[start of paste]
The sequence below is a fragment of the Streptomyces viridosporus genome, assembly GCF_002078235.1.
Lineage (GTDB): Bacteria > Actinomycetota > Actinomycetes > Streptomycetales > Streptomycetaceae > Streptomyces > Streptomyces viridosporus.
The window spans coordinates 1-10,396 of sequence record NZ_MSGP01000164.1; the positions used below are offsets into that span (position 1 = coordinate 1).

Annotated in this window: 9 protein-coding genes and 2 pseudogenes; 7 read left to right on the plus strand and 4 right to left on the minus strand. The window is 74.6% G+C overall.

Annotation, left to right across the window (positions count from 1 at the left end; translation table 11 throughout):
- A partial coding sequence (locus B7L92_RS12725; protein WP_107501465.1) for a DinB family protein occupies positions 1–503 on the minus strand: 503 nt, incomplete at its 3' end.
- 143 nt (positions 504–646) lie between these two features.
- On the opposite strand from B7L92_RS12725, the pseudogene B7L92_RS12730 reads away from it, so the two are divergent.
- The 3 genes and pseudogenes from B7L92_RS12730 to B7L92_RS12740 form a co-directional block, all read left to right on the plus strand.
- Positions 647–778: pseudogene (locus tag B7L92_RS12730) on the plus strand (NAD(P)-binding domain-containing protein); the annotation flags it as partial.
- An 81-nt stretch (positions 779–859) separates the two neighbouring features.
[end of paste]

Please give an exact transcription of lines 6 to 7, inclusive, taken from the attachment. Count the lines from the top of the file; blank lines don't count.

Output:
- A partial coding sequence (locus B7L92_RS12725; protein WP_107501465.1) for a DinB family protein occupies positions 1–503 on the minus strand: 503 nt, incomplete at its 3' end.
- 143 nt (positions 504–646) lie between these two features.